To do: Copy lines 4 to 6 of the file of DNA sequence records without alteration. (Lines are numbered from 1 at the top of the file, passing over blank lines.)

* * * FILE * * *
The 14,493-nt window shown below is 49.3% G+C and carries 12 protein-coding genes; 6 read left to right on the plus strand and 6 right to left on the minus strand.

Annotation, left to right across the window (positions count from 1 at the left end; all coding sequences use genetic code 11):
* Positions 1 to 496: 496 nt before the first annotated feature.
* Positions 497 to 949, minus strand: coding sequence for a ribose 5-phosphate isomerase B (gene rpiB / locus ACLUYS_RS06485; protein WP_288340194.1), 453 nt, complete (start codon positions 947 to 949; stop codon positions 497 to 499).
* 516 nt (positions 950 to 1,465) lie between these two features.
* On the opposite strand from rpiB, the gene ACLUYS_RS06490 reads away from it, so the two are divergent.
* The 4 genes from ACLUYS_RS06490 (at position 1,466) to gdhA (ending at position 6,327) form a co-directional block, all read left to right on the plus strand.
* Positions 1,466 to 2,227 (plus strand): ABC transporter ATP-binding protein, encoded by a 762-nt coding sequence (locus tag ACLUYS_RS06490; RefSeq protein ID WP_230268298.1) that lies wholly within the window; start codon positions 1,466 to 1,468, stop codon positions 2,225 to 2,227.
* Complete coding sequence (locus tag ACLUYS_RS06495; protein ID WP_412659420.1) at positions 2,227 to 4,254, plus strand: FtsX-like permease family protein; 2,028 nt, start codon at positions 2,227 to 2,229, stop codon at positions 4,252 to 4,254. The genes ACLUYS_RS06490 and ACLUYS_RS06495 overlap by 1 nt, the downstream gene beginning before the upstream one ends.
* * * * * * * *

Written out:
* Positions 497 to 949, minus strand: coding sequence for a ribose 5-phosphate isomerase B (gene rpiB / locus ACLUYS_RS06485; protein WP_288340194.1), 453 nt, complete (start codon positions 947 to 949; stop codon positions 497 to 499).
* 516 nt (positions 950 to 1,465) lie between these two features.
* On the opposite strand from rpiB, the gene ACLUYS_RS06490 reads away from it, so the two are divergent.